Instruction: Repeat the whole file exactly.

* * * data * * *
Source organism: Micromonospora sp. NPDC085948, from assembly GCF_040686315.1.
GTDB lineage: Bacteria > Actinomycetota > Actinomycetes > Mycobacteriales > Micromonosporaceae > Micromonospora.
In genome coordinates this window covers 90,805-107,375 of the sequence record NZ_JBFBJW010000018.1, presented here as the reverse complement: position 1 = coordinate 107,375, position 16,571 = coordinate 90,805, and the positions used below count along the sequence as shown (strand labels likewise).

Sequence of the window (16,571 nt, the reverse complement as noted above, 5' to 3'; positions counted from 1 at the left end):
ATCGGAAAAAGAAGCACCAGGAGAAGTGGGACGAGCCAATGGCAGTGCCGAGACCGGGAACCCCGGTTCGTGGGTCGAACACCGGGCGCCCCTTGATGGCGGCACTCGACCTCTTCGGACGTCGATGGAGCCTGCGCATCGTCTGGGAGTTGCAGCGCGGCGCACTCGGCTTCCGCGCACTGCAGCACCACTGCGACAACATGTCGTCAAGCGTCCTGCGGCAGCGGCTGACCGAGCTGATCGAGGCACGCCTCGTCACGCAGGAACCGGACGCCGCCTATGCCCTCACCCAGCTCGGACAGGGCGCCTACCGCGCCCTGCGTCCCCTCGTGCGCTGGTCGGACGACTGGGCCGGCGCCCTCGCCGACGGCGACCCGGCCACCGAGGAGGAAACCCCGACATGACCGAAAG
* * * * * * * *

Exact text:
Source organism: Micromonospora sp. NPDC085948, from assembly GCF_040686315.1.
GTDB lineage: Bacteria > Actinomycetota > Actinomycetes > Mycobacteriales > Micromonosporaceae > Micromonospora.
In genome coordinates this window covers 90,805-107,375 of the sequence record NZ_JBFBJW010000018.1, presented here as the reverse complement: position 1 = coordinate 107,375, position 16,571 = coordinate 90,805, and the positions used below count along the sequence as shown (strand labels likewise).

Sequence of the window (16,571 nt, the reverse complement as noted above, 5' to 3'; positions counted from 1 at the left end):
ATCGGAAAAAGAAGCACCAGGAGAAGTGGGACGAGCCAATGGCAGTGCCGAGACCGGGAACCCCGGTTCGTGGGTCGAACACCGGGCGCCCCTTGATGGCGGCACTCGACCTCTTCGGACGTCGATGGAGCCTGCGCATCGTCTGGGAGTTGCAGCGCGGCGCACTCGGCTTCCGCGCACTGCAGCACCACTGCGACAACATGTCGTCAAGCGTCCTGCGGCAGCGGCTGACCGAGCTGATCGAGGCACGCCTCGTCACGCAGGAACCGGACGCCGCCTATGCCCTCACCCAGCTCGGACAGGGCGCCTACCGCGCCCTGCGTCCCCTCGTGCGCTGGTCGGACGACTGGGCCGGCGCCCTCGCCGACGGCGACCCGGCCACCGAGGAGGAAACCCCGACATGACCGAAAG